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Wine Nerd Series: Not all Proseccos are created equal

Not all Proseccos are created equally. Conegliano Valdobbiadene, a small region within the larger Prosecco growing region, is the birthplace of Prosecco. They have been growing grapes in the region since…well, forever, really, and the steep hills, moderate climate and proximity to the Adriatic sea are the ideal conditions for growing the grape of Prosecco: Glera. Viticulture has been part of the landscape in this region for so long that this area has been recently nominated as a UNESCO World Heritage site for the cultural landscape created by the vine-growers that create a scenery that is absolutely unique.

Prosecco used to be the umbrella term for all sparkling wines made from Glera in Italy. However, like the origins of most of the Italian wine laws, this general definition created avenues for bad actors. These producers were flooding the market with inferior wines labelled as ‘Prosecco’ and driving down prices so more carefully, thoughtfully made wines were being rendered unsustainable. In order to restore and preserve the dignity of the Prosecco name, a hierarchy of Prosecco regions created.A larger region, encompassing the majority of the Veneto was granted Donominazione di Orgine (DOC) status, the base of the Italian wine laws that can be called Prosecco. Other sub-designations were also created including the smallest and most prestigious of the delimited areas. Centered in the Conegliano Valdobbiadene area, the lands were designated superior to the surrounding region and carries the highest level of Italian wine classification: Prosecco Superiore Denominazione di Origine Controllata e Garantita (DOCG).

Bianca Vigna is owned and operated by the sister & brother team of Elena and Enrico Moschetta. Based in the Conegliano Valdobbiadene region with some holdings in nearby Farra di Soligo, they own 30 hectares of vineyards in this revered Prosecco land that their family has been farming since the turn of the 20th century. They make their wines on a small, boutique-like scale while employing Organic and sustainable farming practices. With so many large companies consolidating smaller farmers and co-ops, or farmers who sell their crop to these larger entities, this family owned winery is a rarity and falls into the category of ‘Grower Prosecco’. Similar to Grower Champagne, this is a group of wine producers who own, grow and make Prosecco under their own labels. While they produce two different bottlings of Prosecco DOCG, Italian laws limit the amount of DOCG wines produced to maintain the exclusivity and maintain price integrity. They use the excess grapes from their designated vineyards to also make DOC level wines that offer a glimpse into the world of DOCG Prosecco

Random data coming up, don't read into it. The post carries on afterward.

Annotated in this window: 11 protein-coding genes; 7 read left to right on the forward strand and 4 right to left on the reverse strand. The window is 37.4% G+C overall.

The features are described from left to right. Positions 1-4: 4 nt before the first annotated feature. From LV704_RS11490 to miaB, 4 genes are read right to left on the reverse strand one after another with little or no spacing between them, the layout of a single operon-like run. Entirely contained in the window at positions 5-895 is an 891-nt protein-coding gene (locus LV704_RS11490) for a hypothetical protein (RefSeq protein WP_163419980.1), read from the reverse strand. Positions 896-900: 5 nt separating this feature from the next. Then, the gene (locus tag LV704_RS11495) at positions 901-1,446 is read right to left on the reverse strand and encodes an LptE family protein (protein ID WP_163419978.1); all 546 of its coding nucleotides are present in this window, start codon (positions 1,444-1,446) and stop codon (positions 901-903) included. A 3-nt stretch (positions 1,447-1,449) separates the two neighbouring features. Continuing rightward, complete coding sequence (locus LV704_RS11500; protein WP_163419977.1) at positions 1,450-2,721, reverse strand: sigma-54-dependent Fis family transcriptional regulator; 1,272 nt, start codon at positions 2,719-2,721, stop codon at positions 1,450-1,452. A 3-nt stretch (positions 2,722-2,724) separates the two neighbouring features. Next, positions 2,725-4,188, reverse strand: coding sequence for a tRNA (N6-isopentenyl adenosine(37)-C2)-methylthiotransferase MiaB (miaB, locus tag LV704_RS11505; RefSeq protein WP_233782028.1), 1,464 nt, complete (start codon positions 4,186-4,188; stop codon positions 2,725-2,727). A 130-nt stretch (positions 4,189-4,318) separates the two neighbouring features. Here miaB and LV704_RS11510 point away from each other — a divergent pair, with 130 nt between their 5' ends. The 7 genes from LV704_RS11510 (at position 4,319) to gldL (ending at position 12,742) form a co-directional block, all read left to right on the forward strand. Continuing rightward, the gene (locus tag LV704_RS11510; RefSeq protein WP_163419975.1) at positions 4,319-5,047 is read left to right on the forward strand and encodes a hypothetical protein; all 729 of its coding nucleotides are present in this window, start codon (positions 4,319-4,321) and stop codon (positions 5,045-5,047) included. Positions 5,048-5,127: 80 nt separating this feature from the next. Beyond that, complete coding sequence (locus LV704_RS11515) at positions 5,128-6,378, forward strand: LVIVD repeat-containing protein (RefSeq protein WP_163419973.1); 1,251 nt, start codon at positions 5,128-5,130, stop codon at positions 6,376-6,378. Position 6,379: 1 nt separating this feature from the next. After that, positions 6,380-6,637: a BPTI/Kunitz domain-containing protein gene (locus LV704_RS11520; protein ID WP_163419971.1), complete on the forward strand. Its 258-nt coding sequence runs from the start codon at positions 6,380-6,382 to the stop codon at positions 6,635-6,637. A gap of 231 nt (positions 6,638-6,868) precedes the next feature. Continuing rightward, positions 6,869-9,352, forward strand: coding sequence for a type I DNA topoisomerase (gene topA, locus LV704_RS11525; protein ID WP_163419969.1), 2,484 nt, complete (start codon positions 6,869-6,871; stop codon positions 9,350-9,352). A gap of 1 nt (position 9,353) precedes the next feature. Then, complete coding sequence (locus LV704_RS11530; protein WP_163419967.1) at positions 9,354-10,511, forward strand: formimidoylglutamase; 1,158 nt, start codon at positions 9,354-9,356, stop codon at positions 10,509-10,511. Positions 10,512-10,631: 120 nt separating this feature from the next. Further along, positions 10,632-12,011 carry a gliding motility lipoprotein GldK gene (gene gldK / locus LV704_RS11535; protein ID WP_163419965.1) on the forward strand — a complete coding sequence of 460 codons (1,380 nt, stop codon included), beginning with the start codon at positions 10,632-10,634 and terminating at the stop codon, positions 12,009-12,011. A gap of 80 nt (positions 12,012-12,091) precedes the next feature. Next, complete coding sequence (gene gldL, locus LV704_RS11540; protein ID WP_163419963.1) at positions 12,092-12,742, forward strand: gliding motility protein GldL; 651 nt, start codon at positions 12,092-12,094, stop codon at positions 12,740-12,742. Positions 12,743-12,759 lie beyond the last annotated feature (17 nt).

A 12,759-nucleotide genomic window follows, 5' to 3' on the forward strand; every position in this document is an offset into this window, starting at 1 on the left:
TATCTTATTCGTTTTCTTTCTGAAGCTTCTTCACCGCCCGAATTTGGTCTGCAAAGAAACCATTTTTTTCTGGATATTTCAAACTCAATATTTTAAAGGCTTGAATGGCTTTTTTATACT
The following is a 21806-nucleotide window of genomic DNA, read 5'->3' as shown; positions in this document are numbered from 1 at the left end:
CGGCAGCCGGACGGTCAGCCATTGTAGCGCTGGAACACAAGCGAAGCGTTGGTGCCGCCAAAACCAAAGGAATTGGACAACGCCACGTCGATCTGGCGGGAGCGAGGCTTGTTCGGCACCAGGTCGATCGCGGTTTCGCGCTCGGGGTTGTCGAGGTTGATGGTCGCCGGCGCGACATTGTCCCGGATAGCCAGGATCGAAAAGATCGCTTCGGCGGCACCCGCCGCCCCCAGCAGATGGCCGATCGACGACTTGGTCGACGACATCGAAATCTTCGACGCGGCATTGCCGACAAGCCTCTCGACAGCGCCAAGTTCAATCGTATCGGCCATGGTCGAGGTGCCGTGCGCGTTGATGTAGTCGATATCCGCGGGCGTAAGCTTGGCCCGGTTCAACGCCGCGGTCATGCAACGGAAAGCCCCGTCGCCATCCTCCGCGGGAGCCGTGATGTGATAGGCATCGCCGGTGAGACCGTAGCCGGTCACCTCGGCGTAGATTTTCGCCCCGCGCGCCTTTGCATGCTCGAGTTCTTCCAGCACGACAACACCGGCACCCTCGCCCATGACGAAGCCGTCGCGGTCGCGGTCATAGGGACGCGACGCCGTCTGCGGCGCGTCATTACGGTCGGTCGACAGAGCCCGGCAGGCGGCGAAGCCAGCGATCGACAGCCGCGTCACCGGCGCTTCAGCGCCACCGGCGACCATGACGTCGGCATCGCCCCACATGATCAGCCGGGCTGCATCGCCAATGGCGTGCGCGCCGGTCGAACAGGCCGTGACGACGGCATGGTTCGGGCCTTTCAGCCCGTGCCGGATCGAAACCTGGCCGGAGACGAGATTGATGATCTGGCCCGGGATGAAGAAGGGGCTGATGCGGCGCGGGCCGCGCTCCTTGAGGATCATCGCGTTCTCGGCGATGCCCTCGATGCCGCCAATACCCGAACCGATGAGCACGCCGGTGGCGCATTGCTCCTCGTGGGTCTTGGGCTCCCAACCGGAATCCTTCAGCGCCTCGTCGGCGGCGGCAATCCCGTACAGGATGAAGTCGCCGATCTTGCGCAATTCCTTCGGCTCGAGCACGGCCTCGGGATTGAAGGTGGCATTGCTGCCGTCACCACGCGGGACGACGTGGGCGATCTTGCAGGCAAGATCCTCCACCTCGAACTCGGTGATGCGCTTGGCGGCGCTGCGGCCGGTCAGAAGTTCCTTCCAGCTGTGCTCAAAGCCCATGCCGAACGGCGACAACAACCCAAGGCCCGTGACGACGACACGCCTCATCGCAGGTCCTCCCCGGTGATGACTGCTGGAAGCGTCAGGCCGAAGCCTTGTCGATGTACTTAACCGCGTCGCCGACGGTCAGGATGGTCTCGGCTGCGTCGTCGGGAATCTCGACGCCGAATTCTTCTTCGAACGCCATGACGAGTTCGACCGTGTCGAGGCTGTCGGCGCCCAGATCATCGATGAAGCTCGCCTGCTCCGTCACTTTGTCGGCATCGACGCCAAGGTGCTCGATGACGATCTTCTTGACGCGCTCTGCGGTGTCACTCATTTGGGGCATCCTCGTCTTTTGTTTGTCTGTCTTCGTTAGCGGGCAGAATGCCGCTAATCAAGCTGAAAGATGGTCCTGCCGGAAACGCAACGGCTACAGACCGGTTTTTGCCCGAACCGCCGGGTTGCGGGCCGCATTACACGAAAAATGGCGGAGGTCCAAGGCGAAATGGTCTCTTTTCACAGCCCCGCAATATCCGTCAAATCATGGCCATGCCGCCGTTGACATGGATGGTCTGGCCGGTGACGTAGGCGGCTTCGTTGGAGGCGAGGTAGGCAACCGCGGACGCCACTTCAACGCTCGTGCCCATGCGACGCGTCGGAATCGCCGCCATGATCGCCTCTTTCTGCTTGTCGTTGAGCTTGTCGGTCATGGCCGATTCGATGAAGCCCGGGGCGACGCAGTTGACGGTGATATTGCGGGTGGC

The Bianca Vigna Prosecco Brut DOC
Produced from 100% Glera grapes grown in sloped vineyards rich in calcareous clay in the Conegliano and Farra di Soligo regions of Valdobbiadene. Stainless steel fermented, the second fermentation is performed in an autoclave (cuve close, or Charmant method) for no less than 60 days. This lengthened time in the tank allows for a more elegant bubble in this Prosecco.
Tasting Notes:
Elegant and delicate, the Bianca Vigna is one of Italy’s finest examples of Prosecco. Produced with 100% Glera from three distinct vineyards, this sparkler is full of crisp green apple and pear flavors and a full and creamy mouthfeel expertly highlighted by tight, intense bubbles.

Bianca Vigna Spumante Rosa ‘Cuvee 1931’
Due to Italian law, a sparkling rosé isn’t allowed to be called Prosecco, though the rules are changing next year. Regardless of what we call it, I call it delicious…it is a sparkling (Spumante) wine made from Glera and Pinot Noir grapes from the Veneto and Alto Adige.

“With a light if lovely pink hue and with understated bubbles, the Biancavigna Cuvée 1931 Spumante Rosa strikes a perfect note of freshness and elegance. The Glera, 95% of the blend, is grown in one of the best terroirs in the Conegliano hills, while the Pinot Noir adds high-toned berry fruit and floral fragrances typical of the higher-altitude origin of the grapes in Trentino. An absolute delight, a sparkling rosé of uncommon refinement and balance.”

You are getting DOCG wine for the DOC price. These are PERFECT bottles to bring to a friend, an amazing brunch option, great for celebrating hump day and well…celebrating life. They certainly taste more elegant than the $15 price tag…but no one needs to know what you paid for it…but just know it’s a great bottle, inside and out!
Salut!

images courtesy of indigenous selections importer

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